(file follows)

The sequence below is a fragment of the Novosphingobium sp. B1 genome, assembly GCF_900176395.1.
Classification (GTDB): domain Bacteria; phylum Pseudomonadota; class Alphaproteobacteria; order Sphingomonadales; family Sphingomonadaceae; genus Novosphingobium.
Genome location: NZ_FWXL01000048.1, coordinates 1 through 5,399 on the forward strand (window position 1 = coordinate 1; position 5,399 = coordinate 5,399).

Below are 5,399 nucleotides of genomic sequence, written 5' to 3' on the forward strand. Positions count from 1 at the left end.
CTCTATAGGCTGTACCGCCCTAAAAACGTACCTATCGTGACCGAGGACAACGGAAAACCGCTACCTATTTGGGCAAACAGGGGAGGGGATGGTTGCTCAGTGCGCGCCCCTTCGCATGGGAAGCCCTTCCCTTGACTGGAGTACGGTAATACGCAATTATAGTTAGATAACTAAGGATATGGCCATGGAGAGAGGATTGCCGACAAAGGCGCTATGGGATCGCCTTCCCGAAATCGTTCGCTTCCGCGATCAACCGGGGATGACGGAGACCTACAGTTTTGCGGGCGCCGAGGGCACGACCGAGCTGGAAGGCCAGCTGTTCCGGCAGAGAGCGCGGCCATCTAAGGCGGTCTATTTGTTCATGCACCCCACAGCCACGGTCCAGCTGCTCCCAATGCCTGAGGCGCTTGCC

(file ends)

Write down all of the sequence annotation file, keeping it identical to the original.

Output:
The sequence below is a fragment of the Novosphingobium sp. B1 genome, assembly GCF_900176395.1.
Classification (GTDB): domain Bacteria; phylum Pseudomonadota; class Alphaproteobacteria; order Sphingomonadales; family Sphingomonadaceae; genus Novosphingobium.
Genome location: NZ_FWXL01000048.1, coordinates 1 through 5,399 on the forward strand (window position 1 = coordinate 1; position 5,399 = coordinate 5,399).

Below are 5,399 nucleotides of genomic sequence, written 5' to 3' on the forward strand. Positions count from 1 at the left end.
CTCTATAGGCTGTACCGCCCTAAAAACGTACCTATCGTGACCGAGGACAACGGAAAACCGCTACCTATTTGGGCAAACAGGGGAGGGGATGGTTGCTCAGTGCGCGCCCCTTCGCATGGGAAGCCCTTCCCTTGACTGGAGTACGGTAATACGCAATTATAGTTAGATAACTAAGGATATGGCCATGGAGAGAGGATTGCCGACAAAGGCGCTATGGGATCGCCTTCCCGAAATCGTTCGCTTCCGCGATCAACCGGGGATGACGGAGACCTACAGTTTTGCGGGCGCCGAGGGCACGACCGAGCTGGAAGGCCAGCTGTTCCGGCAGAGAGCGCGGCCATCTAAGGCGGTCTATTTGTTCATGCACCCCACAGCCACGGTCCAGCTGCTCCCAATGCCTGAGGCGCTTGCC